If you have not done so, please read part one, in which our heroes commit vehicular vandalism of trash cans, generally act like jackasses, and hurry to arrive at the theater on time to see Paul Verhoeven’s seminal masterwork, Starship Troopers.
By Peter Kimmich
There we were, trapped. One wrong turn, and we found ourselves going completely in the wrong direction. The theater, our destination, was behind us. The clock was ticking. Starship Troopers was going to start in mere minutes. We did not have time for this shit.
The road we found ourselves on had two lanes in each direction, divided by a double yellow line. Following it to the next light and turning around would have taken longer than we had, especially since those urban planning geniuses often lead drivers through two or three lights and into random parking lots before allowing a u-turn. No, the safest bet was to flip an illegal u-turn then and there. Obviously.
At this moment the town was buzzing with placid yuppies on their way to coffee shops to meet friends, to bland chain restaurants for dinner, to blind dates set up through coworkers, to evening shopping mall trips, and home to cook for their families. And in the midst of it all was a huge blue Ford with a gurgling muffler, an aluminum camper shell and seven or so teens crammed inside with two bean bag chairs and a disco ball, blasting White Zombie on the stereo. Matt checked his mirrors and blind spot (safety first), cranked the wheel, and guided the truck into a free-range u-turn across two lanes of unsuspecting traffic.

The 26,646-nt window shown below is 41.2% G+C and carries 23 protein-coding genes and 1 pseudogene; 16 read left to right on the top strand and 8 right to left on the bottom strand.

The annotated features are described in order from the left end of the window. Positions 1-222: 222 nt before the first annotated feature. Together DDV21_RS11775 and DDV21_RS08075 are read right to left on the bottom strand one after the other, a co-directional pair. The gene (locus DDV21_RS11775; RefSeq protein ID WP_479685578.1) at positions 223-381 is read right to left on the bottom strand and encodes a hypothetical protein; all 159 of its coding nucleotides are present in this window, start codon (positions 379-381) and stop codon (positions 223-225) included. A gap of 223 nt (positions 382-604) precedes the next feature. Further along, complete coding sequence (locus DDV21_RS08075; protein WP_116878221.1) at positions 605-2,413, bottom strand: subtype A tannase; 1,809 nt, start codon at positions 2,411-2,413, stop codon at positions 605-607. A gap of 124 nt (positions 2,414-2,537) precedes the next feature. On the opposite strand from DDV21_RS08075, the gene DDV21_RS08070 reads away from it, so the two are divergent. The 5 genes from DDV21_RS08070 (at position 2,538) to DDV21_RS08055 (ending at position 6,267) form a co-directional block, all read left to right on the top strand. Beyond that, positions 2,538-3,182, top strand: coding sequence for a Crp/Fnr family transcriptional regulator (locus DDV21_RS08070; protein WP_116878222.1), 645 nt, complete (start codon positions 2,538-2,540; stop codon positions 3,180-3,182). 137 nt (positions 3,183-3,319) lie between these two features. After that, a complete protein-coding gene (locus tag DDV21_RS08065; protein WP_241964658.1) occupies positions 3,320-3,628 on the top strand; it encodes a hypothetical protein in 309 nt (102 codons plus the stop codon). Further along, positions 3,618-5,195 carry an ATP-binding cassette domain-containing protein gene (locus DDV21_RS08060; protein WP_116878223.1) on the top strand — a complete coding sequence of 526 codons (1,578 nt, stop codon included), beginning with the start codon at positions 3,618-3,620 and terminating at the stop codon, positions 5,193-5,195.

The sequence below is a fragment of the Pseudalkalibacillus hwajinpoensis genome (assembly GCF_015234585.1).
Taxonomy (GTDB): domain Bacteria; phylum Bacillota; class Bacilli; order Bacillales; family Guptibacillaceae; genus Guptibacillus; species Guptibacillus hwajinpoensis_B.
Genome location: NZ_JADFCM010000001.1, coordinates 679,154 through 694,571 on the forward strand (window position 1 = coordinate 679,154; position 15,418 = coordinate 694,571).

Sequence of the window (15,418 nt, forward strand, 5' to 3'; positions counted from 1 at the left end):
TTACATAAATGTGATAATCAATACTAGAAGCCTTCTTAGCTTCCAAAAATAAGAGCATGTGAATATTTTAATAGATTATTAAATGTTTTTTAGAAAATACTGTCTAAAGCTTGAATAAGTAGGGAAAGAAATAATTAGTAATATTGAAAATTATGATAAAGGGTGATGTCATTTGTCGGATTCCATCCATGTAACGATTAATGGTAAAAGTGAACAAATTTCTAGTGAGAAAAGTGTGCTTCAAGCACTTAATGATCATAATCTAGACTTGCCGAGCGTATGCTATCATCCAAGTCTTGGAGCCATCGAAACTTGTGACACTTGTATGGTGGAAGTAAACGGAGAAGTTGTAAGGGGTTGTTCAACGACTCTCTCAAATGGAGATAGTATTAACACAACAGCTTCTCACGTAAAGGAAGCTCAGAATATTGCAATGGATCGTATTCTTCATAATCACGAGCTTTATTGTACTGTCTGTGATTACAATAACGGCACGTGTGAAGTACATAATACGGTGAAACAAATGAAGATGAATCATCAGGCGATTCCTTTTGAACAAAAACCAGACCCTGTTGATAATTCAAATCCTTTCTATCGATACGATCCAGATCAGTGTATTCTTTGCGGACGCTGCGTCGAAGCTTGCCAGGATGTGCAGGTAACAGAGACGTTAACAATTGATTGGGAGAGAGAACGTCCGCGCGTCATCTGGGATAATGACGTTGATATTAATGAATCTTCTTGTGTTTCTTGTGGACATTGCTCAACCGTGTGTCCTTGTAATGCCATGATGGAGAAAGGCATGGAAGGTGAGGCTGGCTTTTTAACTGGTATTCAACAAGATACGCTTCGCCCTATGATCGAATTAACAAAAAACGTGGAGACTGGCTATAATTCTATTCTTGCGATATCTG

Unfortunately the truck’s naval destroyer handling gave it an extra-wide turning radius, and our course looked to take us onto the opposite shoulder. Which would have been fine, except that on the shoulder, directly in our path and stretching from the sidewalk to the traffic lane, was a white construction barricade with yellow reflectors and a sign reading “End.” There was no hint of construction anywhere, as if the thing were placed there, rigid and authoritarian, by urban planners forecasting this exact scenario. Evidently, they wanted this stunt to end.
Three minutes until the movie started. Three seconds before impact, and the wheel was cranked as far as it would go. No time to back up and take another run at it. This was fate. It was the only way. Matt shrugged and held the wheel steady.
“I hope that’s not steel,” he said reassuringly.
Those words would be immortalized in senior quote Valhalla, standing for teenage bravado and, in general, just not giving a fuck.
The barricade splintered like balsa wood, disintegrating with a loud CRACK and littering the street with white, reflective toothpick shrapnel. Matt grinned like he had just won a boxing match of sorts. The hyenas in the back went ballistic. A yuppie in a BMW frantically beeped his horn in a Samaritan attempt to pull us over. We ignored him.
Three minutes and thirty seconds later we were in our seats, snacks and sodas in hand. The outside world, including our list of ruined property thus far, could go screw itself.